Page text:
There are myriad online programs for children who learn at home, and Monica contacted at least 100 of them and reviewed sample lessons. Maia and Yaffa independently select classes from several sources. If a certain class isn’t working, they try a different one.

The girls are officially enrolled in the Atlanta public school system and follow its curriculum at their own pace. Georgia offers the Edmentum online course, for which there is no tuition. Yaffa and Maia take standardized achievement tests every three years.

The family uses the Lookstein Virtual Jewish Academy’s Judaics program, Rosetta Stone for language and the Edmentum science programs. They also prepared for their b’not mitzvah with local teacher, Chana Saiman. Some online classes allow students to retake exams many times, so material can be reviewed and mastered without pressure. When the girls express an interest in a subject, they find related courses online or on video.

Yaffa and Maia are excellent cooks. They read cookbooks and follow cooking shows, and have created recipe binders. They learned to sew at a Boys & Girls Club. Monica does math with her daughters, sometimes with Selwyn’s help.

Several years ago, Selwyn was in a catastrophic accident. During the first year after that trauma, the girls had almost no “schooling,” but the family built a special handicap-accessible room for him. Helping with the room for their father, the girls learned math-based lessons, including fractions, geometry and budgeting. The flexible schedule allows the family to enjoy extra-curricular activities as desired, and there are many home-school group activities in Atlanta and beyond.

The Gimpelevich children have been in and out of Jewish day school. From left they are, Shmuel, Natanel, Miha, Cheni and Talia.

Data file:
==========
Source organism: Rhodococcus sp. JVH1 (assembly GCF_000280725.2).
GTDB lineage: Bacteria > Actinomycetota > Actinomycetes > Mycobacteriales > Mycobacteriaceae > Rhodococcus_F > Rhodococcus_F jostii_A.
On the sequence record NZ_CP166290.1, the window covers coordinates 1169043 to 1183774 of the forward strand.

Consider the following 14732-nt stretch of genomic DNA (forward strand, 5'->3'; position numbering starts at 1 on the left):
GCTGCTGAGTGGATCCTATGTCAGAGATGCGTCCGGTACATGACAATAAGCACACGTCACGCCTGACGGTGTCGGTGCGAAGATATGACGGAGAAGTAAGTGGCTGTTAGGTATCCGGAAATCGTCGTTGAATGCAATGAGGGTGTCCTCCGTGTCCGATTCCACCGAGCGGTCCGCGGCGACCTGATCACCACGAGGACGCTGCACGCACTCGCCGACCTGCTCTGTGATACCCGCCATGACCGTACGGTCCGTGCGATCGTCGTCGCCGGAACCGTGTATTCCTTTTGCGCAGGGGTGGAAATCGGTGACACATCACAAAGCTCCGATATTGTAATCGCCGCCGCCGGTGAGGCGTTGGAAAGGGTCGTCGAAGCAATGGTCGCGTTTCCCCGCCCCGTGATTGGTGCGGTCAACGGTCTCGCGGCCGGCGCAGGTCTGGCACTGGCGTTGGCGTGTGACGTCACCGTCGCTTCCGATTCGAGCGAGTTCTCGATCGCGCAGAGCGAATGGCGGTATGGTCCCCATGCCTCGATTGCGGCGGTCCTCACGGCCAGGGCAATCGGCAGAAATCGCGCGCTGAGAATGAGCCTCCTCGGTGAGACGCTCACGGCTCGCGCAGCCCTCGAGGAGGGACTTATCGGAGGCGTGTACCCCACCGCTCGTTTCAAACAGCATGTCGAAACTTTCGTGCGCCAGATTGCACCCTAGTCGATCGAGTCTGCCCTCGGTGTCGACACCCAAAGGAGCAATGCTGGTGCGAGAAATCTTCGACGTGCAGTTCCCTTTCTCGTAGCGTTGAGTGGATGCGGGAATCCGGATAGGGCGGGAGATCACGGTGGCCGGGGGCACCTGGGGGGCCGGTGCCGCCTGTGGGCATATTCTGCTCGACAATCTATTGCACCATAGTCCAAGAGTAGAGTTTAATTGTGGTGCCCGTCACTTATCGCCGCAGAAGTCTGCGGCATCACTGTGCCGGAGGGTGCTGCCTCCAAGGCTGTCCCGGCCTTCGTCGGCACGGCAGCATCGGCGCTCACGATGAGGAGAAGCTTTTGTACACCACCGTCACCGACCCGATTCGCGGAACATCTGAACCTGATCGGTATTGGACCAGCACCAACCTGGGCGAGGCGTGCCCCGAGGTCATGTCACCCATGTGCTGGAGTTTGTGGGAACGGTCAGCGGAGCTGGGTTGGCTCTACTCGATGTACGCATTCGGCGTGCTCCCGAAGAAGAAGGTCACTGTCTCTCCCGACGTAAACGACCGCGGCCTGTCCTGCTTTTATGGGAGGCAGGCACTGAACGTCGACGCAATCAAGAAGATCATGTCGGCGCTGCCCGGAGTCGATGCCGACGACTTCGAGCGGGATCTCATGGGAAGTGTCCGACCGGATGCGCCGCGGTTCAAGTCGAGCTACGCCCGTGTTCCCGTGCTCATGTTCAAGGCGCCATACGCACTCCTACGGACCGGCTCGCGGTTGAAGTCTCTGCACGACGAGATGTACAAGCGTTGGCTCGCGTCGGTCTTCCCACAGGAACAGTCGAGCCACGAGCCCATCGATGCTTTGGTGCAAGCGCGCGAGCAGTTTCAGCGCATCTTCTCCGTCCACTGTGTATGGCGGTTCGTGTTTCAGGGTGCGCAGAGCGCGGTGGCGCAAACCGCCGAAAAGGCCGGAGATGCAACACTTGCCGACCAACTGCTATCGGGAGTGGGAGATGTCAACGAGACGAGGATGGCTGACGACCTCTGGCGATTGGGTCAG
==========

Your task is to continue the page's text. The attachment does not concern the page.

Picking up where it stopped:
Ilana and Akiva Gimpelevich have five children, some of whom have been in and out of Jewish day schools, depending on their needs and experiences. Shmuel, 14, lives at an out-of-town yeshiva for an advanced Torah education. Natanel, 12, is currently home-schooled. He follows a daily planner of classes and activities his mother sets up for him, which includes violin lessons. Cheni, 9, asked to be home-schooled this year, but she may go back to  Jewish day school next year. Five-year-old Miha and 3-year-old Talia are enrolled at Atlanta Jewish Academy.

Several years ago, Ilana started a home-school Facebook group, which serves as a connection and resource. She is a regular participant in the Atlanta Homeschool Cooperative, where she currently offers a genetics class. Her son Natanel takes gymnastics there.

The co-op, which is near the zoo, offers a variety of classes for all ages, each led by a volunteer co-op parent. Wednesday is Park Day, when everyone is welcome to play and socialize.

The Gimpeleviches review school decisions with their children yearly. Ilana spends a lot of time driving and selecting activities and classes with her children. She laughs that she’s learned not to feel guilty that they can’t do everything.

Ilana stated her philosophy, “Does school further family relationships or does it cause fighting? Homeschooling is not about curriculum or grade levels. It’s about building a relationship with one’s child.”

Regardless of the reasons behind the decision to home school, the Jewish families we interviewed seemed confident in their choices and believe they’ve set their children on the right road to successful futures.